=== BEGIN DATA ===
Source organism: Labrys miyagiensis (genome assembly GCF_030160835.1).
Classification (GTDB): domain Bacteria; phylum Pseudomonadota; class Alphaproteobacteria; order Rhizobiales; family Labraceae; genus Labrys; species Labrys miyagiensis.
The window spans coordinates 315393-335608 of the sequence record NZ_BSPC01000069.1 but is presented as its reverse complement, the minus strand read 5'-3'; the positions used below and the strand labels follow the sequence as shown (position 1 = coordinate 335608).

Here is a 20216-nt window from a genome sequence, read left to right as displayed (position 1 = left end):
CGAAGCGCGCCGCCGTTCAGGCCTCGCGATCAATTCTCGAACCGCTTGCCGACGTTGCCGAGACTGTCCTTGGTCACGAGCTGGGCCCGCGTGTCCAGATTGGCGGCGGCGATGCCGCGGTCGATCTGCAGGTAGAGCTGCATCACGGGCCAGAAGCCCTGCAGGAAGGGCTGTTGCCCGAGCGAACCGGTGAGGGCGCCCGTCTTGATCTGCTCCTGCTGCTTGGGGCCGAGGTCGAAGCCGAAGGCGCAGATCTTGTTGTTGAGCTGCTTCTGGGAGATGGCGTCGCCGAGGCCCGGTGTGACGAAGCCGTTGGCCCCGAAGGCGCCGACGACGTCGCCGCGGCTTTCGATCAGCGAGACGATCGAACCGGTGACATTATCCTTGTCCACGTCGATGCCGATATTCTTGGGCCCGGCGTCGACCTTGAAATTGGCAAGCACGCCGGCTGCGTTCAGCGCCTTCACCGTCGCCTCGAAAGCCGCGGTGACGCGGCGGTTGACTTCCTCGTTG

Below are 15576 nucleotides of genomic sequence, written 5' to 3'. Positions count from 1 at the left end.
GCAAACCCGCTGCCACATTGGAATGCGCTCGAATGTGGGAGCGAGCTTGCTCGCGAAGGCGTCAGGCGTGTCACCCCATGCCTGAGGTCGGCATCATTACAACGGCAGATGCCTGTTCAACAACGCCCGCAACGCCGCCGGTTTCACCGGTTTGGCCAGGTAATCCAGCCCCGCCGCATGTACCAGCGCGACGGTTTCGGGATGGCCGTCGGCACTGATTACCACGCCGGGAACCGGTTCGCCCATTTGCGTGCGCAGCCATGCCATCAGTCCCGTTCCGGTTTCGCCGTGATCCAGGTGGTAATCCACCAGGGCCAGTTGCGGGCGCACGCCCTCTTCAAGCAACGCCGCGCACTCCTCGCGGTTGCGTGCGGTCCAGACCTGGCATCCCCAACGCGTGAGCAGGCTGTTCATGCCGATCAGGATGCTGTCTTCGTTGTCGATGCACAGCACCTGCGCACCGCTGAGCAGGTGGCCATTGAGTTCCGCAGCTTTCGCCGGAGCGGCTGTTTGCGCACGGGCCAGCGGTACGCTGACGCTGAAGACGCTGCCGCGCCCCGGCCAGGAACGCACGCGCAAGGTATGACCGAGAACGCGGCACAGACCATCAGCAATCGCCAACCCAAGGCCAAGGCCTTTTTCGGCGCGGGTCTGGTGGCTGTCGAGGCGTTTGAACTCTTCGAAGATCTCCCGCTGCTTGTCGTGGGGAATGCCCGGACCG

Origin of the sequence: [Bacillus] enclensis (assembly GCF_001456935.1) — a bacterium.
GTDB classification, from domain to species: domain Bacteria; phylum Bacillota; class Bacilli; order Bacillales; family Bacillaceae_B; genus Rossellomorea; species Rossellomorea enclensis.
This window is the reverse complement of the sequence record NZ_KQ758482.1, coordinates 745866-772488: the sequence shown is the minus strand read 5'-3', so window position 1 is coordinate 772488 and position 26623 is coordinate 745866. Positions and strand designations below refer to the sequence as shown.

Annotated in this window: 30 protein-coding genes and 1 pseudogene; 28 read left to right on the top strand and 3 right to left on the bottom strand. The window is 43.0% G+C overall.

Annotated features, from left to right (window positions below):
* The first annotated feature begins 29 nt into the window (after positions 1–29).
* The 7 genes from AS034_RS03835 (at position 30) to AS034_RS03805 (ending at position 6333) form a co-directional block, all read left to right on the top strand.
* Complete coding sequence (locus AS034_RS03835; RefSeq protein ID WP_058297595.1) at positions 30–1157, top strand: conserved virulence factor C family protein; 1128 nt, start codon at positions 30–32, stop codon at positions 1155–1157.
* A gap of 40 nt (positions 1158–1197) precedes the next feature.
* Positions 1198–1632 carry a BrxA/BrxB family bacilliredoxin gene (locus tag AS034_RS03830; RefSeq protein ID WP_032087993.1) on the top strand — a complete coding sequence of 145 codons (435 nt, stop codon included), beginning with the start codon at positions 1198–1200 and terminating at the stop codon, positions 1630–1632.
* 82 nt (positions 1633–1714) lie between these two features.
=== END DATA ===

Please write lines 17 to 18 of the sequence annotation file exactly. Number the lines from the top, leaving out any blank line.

* Positions 1198–1632 carry a BrxA/BrxB family bacilliredoxin gene (locus tag AS034_RS03830; RefSeq protein ID WP_032087993.1) on the top strand — a complete coding sequence of 145 codons (435 nt, stop codon included), beginning with the start codon at positions 1198–1200 and terminating at the stop codon, positions 1630–1632.
* 82 nt (positions 1633–1714) lie between these two features.